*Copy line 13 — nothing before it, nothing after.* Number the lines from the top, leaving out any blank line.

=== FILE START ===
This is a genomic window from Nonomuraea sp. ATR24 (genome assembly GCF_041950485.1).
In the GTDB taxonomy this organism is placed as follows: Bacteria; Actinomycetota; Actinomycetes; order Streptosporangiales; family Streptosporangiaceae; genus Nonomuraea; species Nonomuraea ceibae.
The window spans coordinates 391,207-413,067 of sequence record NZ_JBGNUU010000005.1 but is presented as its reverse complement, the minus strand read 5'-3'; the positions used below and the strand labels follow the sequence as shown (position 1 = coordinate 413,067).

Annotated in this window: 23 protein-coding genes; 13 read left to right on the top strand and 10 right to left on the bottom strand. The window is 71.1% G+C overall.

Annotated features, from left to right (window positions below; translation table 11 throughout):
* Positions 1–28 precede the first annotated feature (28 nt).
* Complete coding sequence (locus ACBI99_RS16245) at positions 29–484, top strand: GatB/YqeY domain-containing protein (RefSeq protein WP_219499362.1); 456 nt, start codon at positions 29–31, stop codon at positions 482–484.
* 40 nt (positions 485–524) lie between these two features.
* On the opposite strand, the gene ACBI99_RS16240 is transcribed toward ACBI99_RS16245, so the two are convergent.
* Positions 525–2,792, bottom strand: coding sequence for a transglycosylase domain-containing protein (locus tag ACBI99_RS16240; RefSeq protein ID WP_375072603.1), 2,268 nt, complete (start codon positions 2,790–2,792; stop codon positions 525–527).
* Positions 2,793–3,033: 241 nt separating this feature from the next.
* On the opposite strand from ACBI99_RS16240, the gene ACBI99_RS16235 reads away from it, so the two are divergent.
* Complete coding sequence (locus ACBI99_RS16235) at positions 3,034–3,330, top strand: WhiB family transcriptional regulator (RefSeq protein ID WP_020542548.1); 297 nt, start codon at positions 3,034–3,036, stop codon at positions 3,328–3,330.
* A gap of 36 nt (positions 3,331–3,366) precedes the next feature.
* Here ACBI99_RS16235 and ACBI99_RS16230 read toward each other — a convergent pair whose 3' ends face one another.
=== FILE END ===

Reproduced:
* Complete coding sequence (locus ACBI99_RS16235) at positions 3,034–3,330, top strand: WhiB family transcriptional regulator (RefSeq protein ID WP_020542548.1); 297 nt, start codon at positions 3,034–3,036, stop codon at positions 3,328–3,330.